Fri | Nov 22, 2019

Trusting the timing of my life

Published:Monday | September 30, 2019 | 12:25 AM

M y life did not turn out as planned, but at age 26, I have very few regrets.

Born in Spanish Town, St Catherine, I was raised in the Maroon village of Accompong Town in St Elizabeth. I grew up in a ‘single-parent extended family’. My mother died in April 1999, two months before I graduated from basic school. The only stories I can share about her are the ones told to me by my siblings, and immediate family members. My siblings, Kemoy, an attorney-at-law, and Karesha, a secondary-education teacher, have been my role models since I was conscious enough to know the definition of the word.

I was supposed to pursue a BSc in accounting at The University of the West Indies (UWI), but after receiving a Grade 3 in CAPE Accounting Unit 1, I wrote a letter to my teacher, Mr Cogle, and explained to him that I would not be sitting Unit 2 even though I registered. Looking back, this was one of the turning points in my life.

In August 2012, I enrolled to The UWI, Mona, to read for a BA in Journalism degree, but what was supposed to be completed in three years as a full-time student, was completed in five. Somewhere along the way, I got sidetracked, and after a few setbacks I realised I had more problems than I had realised. I had a student loan but I’d also got an NCB Foundation grant and Peace and Love Academic Scholarship. The grant and the scholarship were both based on academic performance and maintaining at least an overall grade B+ or 3.25/4.0 GPA. That didn’t happen and so both those financial aids were out the door. To make matters worse, my SLB guarantor, no longer employed, was unable to serve for an additional year.

At the start of my final year, I had not secured a guarantor or any other means of payment to fund my education. I was also in my second hall committee position at this time, serving as a cluster representative. Looking back, while it was the most rewarding student leadership position I’ve held, it might not have been the best choice at the time. At the end of that semester, I had failed two courses. By Semester two, my financial situation had galloped away from me, the courses I had registered for were removed, and I was placed on administrative leave of absence.

Most, if not all, of this I faced alone. I was still going to classes. I was even working on a final project to submit for grading. I wasn’t sure what I was supposed to do. It wasn’t until the end of the semester that I revealed to my friends all that had transpired throughout the academic year. At this point, I had owed the university exactly $393, 956.33 incurred for tuition and boarding expenses. My mental health took a hard hit.

Clean slate

Timing has been a recovering theme in my life. I feel like I got a clean slate in May 2016. I was at the right place, at the right time and it opened the door to the public relations industry for me. I’ll never fail to mention Lyndsey McDonnough and Kristina Kerr, managing directors of Market Me Consulting Limited, who trusted a novice in the field. Before this, my only professional experience was working as producer and production assistant at TVJ. Public relations was foreign to me. I could write, but that was it. There was much I had to learn.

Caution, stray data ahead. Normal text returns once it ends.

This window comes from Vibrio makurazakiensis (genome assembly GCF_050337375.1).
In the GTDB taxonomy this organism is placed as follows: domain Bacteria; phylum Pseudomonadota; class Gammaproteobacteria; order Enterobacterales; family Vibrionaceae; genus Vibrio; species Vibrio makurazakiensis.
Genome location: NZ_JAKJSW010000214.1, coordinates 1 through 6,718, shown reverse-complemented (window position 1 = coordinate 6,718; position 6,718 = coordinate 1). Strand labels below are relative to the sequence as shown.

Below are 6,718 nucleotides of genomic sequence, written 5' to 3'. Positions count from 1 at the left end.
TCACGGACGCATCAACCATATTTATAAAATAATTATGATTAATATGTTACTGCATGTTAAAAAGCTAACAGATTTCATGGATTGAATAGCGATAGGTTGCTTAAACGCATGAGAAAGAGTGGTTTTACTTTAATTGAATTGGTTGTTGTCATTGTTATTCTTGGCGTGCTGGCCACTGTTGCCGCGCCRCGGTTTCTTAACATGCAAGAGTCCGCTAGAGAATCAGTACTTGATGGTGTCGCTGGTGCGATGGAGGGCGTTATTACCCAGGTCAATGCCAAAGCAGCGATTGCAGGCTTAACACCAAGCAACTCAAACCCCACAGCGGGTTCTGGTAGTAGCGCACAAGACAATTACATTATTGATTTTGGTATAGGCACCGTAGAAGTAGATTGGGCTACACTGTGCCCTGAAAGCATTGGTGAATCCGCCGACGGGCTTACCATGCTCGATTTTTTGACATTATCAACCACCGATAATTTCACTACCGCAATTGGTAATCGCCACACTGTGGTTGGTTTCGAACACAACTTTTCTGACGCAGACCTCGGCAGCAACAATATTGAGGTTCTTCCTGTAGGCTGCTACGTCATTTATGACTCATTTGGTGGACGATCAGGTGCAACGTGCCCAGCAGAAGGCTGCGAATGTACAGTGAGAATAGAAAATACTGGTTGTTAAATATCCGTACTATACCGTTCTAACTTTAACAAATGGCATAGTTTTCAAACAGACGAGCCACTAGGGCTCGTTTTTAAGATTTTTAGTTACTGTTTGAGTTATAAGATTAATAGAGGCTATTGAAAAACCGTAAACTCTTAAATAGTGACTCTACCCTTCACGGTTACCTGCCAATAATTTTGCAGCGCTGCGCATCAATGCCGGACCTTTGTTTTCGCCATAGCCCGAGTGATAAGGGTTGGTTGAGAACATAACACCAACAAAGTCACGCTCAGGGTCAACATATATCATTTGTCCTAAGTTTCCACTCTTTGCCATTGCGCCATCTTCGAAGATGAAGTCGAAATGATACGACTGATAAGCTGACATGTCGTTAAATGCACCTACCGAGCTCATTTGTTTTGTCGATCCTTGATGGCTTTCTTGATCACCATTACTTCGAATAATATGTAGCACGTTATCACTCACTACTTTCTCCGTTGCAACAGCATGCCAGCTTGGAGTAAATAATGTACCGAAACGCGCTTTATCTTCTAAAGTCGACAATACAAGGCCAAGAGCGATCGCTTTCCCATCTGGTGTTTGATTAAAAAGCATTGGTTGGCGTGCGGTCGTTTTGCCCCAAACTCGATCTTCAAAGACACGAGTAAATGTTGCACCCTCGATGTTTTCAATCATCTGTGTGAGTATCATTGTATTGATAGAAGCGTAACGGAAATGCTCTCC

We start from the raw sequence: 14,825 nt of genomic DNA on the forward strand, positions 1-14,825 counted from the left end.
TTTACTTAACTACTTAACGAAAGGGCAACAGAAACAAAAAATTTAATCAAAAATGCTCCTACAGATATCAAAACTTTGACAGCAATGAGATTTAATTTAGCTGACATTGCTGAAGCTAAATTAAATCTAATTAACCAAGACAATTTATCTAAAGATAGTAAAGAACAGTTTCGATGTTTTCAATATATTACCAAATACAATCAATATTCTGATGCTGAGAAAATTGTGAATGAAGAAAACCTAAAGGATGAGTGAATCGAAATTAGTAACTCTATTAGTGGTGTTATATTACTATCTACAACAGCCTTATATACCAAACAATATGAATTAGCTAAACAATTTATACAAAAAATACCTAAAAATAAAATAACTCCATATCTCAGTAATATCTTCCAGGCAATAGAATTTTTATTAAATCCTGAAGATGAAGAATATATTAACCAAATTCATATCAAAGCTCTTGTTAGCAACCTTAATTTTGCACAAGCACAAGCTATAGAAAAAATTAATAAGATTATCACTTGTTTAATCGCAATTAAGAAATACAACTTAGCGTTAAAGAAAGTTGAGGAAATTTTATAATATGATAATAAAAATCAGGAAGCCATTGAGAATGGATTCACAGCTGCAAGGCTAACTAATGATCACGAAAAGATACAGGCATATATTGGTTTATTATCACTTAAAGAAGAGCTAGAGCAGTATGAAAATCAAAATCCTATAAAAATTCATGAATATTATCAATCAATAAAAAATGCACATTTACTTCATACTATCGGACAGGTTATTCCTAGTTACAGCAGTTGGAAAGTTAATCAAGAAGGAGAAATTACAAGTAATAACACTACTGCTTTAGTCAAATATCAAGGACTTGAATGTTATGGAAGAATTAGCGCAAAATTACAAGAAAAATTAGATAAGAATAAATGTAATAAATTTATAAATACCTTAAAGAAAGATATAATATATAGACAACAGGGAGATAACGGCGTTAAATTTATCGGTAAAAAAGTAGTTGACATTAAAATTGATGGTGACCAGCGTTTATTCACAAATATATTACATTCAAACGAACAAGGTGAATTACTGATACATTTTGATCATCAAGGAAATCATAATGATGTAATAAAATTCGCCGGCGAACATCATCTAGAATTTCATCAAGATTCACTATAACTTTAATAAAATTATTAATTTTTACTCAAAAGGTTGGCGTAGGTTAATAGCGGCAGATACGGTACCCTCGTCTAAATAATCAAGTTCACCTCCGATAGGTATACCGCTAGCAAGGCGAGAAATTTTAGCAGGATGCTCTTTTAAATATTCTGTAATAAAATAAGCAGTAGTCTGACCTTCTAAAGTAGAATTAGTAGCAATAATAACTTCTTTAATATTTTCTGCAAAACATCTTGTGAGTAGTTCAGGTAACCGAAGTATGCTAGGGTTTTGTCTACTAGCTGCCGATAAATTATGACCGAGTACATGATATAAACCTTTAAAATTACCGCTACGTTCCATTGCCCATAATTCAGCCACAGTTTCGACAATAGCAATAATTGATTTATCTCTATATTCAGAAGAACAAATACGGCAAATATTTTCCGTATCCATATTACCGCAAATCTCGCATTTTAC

While working at Market Me, I also enrolled as a full-time final-year student, having received a Carimac Student Bursary valued at $350,000 and a UWIDEF Scholarship valued at $150,000. Both were able to clear my debt to the university and I would now have to find precisely $192,922.20 by January 27, 2017, to completely fulfil my financial obligations to the university. My outstanding balance was paid in full on February 16, 2017, and an email about course removal from the Student Information System came the day after. Payment was made in the nick of time. My final year was my best performing year academically. In November 2017, I graduated from The UWI with a BA in Journalism. Three months later, I was promoted to programme manager for the Ministry of Health, and Wellness Jamaica Moves Non-communicable Diseases Behaviour Change campaign. Last year, I attended the United Nations High-Level Meeting on NCDs in New York.

This year, I, along with 18 other Jamaicans, was selected for the prestigious Chevening Scholarship. The international scholarship scheme enables students with leadership qualities from over 160 countries and territories to undertake postgraduate study or courses in universities in the United Kingdom.

I have travelled over 4,539 miles to study Public Health and Health Promotion and I’m having the time of my life. The residents of Wales are hospitable. I’m attending a beachfront campus. My programme director, Dr Hopkins, has the most infectious energy. The space is good for my mental health. I’m at peace.

My accomplishments to date were due to my putting in the work, but I never forget to give thanks to those who helped me along the way. The message is simple and clear – dance with the person that brought you to the party. What this means is never forget who invited you into the room. I always use that as a reminder of what I should be doing.

I return to Jamaica in 2020, after the completion of my master’s at Swansea University, Wales, and I’m optimistic about my career plans upon my return. After the completion of my MPH, I will be better equipped with skills to assist with health behaviour change, and bridging the gap between positive health beliefs and positive health behaviours of Jamaicans.

Story and photos contributed by: Lanvell Blake